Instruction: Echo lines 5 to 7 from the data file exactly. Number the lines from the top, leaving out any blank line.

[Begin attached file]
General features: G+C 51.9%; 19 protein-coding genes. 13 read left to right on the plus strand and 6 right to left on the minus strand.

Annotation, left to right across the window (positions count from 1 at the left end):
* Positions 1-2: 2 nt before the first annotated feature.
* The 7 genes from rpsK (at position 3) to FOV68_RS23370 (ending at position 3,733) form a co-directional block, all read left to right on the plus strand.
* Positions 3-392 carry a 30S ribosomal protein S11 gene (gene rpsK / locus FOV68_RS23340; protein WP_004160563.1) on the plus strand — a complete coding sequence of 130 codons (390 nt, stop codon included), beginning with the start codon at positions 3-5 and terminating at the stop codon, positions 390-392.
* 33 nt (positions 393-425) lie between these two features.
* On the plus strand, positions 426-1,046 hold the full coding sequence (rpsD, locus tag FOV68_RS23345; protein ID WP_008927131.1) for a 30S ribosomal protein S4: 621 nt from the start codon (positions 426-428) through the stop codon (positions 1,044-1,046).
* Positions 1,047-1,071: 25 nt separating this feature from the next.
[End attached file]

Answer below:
* Positions 3-392 carry a 30S ribosomal protein S11 gene (gene rpsK / locus FOV68_RS23340; protein WP_004160563.1) on the plus strand — a complete coding sequence of 130 codons (390 nt, stop codon included), beginning with the start codon at positions 3-5 and terminating at the stop codon, positions 390-392.
* 33 nt (positions 393-425) lie between these two features.
* On the plus strand, positions 426-1,046 hold the full coding sequence (rpsD, locus tag FOV68_RS23345; protein ID WP_008927131.1) for a 30S ribosomal protein S4: 621 nt from the start codon (positions 426-428) through the stop codon (positions 1,044-1,046).